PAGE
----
During Ramadan, What Tadabbur Taught Me About My Faith
In this holy month of Ramadan, I aspire to follow in the footsteps of Muhammad and become closer to him for two reasons: to draw closer to God and to learn the language of God as it is written in the Quran.
As I read the Quran, I reflect on the first words spoken to Muhammad and am filled with several questions. What was the message beyond the words in the first encounter? Why did God speak those particular words? What did God want his messenger to take away from this very first meeting? What did Muhammad do with the words, and many more?
Muhammad received the first verses of the Quran while he was in a cave when he was around 40 years old, circa 610 CE. He used to retreat to the cave to meditate and reflect on the state of society and the world around him.
One night, while he was in the cave, a voice told him to recite. The man who would be the prophet of God was illiterate. He replied, “I can’t read!” Muhammad was illiterate, having never been to school. Walking with him, sitting next to him in the cave, I feel mixed feelings of joy, fear, excitement, and confusion. What was he supposed to recite?
The angel then recites the first words of what would become the Quran, and Muhammad repeated them after him.
“That is better, the way to go,” I say. But wait a minute, if we’re supposed to read, where is the writing? A book, a piece of paper, a notebook? What is it written on? There’s nothing like that in the cave.
Hmm, maybe the person telling him to read has brought it with him. He has it at the entrance of the cave he came in from. Let’s walk out to see what’s out there. As I get up to walk to the top of the rock outside of the cave, I see it.
My God, I understand what the angel wants us to read. At sunset, a spectacular view of Mecca can be seen from the top of Jabal an-Nour mountain.
As I climb to the top of the rock outside the cave, a stunning view of Mecca at sunset greets me. The city appears to be a smaller version of itself from this magnificent vantage point, with people going about their daily lives. Some are in groups, others are playful, and some wander by themselves, lost in thought.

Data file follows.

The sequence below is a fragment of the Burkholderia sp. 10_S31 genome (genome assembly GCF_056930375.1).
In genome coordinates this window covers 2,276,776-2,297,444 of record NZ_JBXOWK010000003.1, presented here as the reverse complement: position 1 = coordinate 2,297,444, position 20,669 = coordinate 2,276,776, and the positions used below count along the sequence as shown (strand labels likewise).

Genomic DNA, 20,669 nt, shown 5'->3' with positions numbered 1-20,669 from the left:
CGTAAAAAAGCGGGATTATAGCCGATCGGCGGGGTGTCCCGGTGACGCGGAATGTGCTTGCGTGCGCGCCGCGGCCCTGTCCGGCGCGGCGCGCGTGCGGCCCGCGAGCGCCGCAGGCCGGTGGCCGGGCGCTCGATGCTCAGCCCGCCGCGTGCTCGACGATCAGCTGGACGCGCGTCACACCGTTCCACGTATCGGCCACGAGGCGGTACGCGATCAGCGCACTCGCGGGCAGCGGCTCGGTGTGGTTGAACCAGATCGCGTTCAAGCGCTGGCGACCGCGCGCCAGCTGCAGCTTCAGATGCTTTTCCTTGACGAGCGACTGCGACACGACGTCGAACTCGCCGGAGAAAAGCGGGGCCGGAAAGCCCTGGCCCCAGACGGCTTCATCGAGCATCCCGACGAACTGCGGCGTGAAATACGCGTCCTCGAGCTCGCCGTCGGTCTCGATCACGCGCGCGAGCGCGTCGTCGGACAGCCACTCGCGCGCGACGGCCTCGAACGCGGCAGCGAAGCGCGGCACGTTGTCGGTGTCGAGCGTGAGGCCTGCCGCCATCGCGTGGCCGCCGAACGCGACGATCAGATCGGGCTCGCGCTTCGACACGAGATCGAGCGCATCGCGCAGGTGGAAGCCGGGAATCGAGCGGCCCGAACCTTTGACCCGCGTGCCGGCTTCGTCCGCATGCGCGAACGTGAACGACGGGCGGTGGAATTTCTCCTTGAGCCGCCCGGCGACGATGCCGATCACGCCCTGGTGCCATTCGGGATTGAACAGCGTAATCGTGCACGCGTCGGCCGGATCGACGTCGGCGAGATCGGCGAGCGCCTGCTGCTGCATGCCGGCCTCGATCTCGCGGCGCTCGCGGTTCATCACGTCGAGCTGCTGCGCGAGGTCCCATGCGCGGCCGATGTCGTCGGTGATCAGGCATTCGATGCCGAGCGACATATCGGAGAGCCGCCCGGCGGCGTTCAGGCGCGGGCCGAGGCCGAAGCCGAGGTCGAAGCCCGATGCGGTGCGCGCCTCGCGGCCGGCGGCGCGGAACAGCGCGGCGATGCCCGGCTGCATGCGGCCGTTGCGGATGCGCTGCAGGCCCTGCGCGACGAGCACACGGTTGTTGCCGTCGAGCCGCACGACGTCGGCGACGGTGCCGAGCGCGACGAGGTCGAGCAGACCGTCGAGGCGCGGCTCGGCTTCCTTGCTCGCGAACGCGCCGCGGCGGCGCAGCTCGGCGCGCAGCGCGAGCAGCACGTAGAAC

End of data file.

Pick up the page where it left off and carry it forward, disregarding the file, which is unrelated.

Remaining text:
But what were the first words of the Quran?
“Read in the name of your Lord who created.”
These first words are about the people down there in the valley. The words are about us, dealing with each other, and our relationships, society, and ups and downs. These words are the first lessons taught by a very special teacher, descended to teach, and guide us through the most important class assignments to free us from the shackles holding us down in that limited, dead-end valley surrounded by mountains.
Read is the first assignment.
The lesson is to read what is written on those people’s faces, their dreams, fears, and hopes.
Read what is happening in the streets, behind the walls, in homes with children, big and strong, weak and underdogs, those left behind…
Read and read while thinking about the Creator. The One who has created them all…
An important note:
With my reflections on the words of God, I would like to clarify that I am not doing tafsir, but rather sharing the outcome of my tadabbur. The primary distinction between tafsir and tadabbur is that tafsir refers to the science of analysing the meanings of the Quran, whereas tadabbur refers to the act of contemplating or pondering on the Quran.
Tafsir is often performed by scholars with proficiency in the Arabic language and the context of the Quran, but tadabbur can be done by everyone, from scholars to ordinary people. Tafsir entails employing a variety of instruments and procedures, such as analysing the grammar and syntax of the text, researching the historical context, and assessing the views of previous scholars. Tadabbur, on the other hand, is a personal act of meditation and absorption of the meaning of the Quran. It is a method of engaging with the Quran on a deeper level and allowing its teachings to have an impact on our lives. Tadabbur is more concerned with how the Quran’s message appeals to us as individuals. It is an opportunity to examine our own ideas, emotions, and convictions in light of the direction provided by the Quran.